Dr. Katinka (:

Thank you for your kind words Vanessa. Elle was a fierce advocate for the disabled, because she did spend some of her last years in a wheelchair and finding she was bedridden. Can you talk to me a little bit? We discussed the other day, what exactly she was fighting for when we talk about being an advocate for the disabled? Yeah, she was, you know, I think for her so much of her existence was and is about truth and respect. And so, I think she was fighting for the disabled community, you know, to kind of speak their truth of what their existence is like and at the same time for others to treat the disabled community with the same respect that anybody would want and need to be treated with and so, you know, a combination of accessibility whatever your disability is, you know, menu restaurants having menus in braille, or you know, staff who can sign or, you know, ramps to get int. You know, I can't tell you how many sidewalks we would be on, right with these huge cracks or slopes or whatever, right. That were just impassable in a wheelchair. Or, you know, you pull up to a restaurant and there's an eight-inch step to get in, right? And all of these things that once you start seeing them, you can't unsee them. Because it's everywhere around us and you realize this world is not really designed for those with disabilities and so she was a huge advocate in that vein, and then there was this other vein of, and I hope I articulate this well. She wanted people with disabilities to be respected for who they were and who they are independent of the disability. So, you read, you know, some of her words at the beginning of this podcast. The last thing Elle would want is for someone to say what beautiful words from somebody in a wheelchair, right? She wouldn't want those qualifiers, right? If you think she was a good writer, it's because she was a good writer, Elle was exceptionally brilliant. Not because she was disabled. Not because she was in pain. Not because she was in a wheelchair. [It was] Because she was exceptionally brilliant, right? And you could put a period at the end of that sentence. And so, she didn't want the qualifiers of, you know gosh, that's great that you could do X, Y, Z from a wheelchair or without sight or without hearing. She just wanted people to be recognized for what they could do as humans and that was a huge cause that she took up.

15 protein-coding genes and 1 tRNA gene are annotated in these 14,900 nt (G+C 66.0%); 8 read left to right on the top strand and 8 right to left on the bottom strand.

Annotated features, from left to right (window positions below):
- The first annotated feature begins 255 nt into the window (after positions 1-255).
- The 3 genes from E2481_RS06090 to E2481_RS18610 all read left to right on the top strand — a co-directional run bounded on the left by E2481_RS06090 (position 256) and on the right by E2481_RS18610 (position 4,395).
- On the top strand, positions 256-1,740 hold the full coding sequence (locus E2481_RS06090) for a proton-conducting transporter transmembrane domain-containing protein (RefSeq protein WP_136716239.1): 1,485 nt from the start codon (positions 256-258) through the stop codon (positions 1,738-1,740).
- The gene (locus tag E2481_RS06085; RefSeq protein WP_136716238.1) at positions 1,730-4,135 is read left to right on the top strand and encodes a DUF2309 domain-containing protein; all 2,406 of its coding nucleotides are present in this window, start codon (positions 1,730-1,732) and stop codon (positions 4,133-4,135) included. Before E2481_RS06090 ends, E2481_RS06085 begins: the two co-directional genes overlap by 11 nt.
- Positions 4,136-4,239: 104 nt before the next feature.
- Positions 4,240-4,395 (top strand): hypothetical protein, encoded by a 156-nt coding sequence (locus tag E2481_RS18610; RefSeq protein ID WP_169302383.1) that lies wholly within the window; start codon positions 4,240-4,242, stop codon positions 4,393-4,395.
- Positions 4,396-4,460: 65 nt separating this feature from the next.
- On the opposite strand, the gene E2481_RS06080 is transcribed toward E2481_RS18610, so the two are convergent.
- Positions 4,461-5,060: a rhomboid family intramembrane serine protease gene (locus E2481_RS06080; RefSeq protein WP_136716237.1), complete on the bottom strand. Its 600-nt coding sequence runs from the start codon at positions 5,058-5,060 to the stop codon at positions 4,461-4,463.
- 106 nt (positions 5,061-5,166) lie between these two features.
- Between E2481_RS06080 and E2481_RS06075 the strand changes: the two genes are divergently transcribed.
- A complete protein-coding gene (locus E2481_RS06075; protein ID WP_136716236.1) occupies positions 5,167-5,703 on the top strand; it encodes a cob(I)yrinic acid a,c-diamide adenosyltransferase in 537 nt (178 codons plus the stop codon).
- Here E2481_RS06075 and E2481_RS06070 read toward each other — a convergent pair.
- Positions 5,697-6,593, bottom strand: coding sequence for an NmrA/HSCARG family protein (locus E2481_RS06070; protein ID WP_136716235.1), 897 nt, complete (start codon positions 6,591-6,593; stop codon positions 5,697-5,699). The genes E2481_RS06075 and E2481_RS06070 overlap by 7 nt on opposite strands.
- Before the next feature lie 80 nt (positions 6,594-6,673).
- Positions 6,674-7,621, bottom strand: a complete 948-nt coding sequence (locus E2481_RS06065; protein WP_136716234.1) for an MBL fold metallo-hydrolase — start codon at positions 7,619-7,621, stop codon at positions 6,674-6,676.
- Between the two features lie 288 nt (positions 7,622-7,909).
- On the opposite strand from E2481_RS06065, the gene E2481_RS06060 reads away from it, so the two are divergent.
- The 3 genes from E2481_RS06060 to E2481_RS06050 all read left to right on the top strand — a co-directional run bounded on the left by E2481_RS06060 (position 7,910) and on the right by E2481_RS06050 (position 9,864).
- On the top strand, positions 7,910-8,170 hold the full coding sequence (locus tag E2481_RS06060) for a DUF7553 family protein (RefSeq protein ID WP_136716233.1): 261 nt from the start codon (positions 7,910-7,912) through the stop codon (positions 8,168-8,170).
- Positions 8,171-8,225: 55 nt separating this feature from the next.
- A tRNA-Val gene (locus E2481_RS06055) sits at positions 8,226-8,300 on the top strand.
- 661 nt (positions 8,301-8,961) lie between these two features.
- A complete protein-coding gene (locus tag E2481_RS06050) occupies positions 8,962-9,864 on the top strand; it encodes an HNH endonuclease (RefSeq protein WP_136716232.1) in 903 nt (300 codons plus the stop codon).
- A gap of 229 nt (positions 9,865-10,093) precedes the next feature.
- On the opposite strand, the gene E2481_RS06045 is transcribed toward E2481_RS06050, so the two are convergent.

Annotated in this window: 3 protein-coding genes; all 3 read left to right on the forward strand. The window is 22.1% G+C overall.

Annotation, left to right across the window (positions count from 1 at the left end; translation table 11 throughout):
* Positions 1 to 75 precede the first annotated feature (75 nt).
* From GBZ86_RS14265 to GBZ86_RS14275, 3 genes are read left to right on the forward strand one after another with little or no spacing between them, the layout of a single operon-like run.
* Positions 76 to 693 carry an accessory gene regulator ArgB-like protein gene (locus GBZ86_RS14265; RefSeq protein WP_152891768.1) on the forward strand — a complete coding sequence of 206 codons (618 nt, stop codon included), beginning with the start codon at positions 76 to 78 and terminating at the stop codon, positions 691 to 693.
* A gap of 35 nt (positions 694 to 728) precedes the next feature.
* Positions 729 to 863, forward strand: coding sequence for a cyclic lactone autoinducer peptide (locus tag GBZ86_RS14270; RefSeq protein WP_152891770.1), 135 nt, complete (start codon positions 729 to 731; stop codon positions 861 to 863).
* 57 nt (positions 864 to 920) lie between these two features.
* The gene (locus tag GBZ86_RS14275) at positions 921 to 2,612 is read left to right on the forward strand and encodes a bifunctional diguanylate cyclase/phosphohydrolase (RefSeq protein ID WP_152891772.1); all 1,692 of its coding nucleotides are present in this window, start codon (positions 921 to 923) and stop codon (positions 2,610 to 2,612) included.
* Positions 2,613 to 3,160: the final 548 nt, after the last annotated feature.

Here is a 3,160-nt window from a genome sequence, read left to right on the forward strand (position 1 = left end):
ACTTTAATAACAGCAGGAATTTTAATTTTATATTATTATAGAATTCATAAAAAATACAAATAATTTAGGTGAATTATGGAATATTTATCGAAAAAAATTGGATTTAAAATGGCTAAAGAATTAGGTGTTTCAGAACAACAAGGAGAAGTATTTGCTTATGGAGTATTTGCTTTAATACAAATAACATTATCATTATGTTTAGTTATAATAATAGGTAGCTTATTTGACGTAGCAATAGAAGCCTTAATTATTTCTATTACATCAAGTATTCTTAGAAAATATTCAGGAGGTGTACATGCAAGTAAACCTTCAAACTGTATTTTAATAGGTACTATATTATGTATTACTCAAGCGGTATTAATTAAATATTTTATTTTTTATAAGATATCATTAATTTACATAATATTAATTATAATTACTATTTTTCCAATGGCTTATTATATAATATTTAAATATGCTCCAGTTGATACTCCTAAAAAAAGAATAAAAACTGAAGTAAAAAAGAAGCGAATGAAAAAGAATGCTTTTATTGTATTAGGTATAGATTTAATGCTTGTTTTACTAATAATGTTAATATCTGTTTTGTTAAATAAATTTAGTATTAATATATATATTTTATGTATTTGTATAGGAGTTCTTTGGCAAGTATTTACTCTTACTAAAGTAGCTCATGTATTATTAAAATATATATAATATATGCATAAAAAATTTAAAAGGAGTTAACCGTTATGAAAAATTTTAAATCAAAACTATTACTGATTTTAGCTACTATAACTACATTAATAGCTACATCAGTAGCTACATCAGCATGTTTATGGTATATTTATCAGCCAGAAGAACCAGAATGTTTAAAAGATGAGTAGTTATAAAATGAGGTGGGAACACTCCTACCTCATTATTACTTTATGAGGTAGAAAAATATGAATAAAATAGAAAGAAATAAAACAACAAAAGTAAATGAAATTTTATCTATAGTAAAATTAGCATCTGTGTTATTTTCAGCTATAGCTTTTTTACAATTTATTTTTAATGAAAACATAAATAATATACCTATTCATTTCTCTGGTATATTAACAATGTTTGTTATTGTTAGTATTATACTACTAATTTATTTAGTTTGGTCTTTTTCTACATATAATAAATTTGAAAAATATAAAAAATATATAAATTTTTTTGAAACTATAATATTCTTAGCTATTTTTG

Dr. Katinka (:

Vanessa, when I read your book, something that struck me with such great sadness was that every time in a moment when I realize that her pain was spreading, you know. It spread to the other leg, and it spread to her arm and her upper body and her back. In the first moment when there was a conscious realization that that is what was in fact happening, she turned to you and she said, “I’m sorry.” Her first concern was for you. Do you think that Elle experienced guilt about her condition and how it was impacting her family and loved ones?

Vanessa (: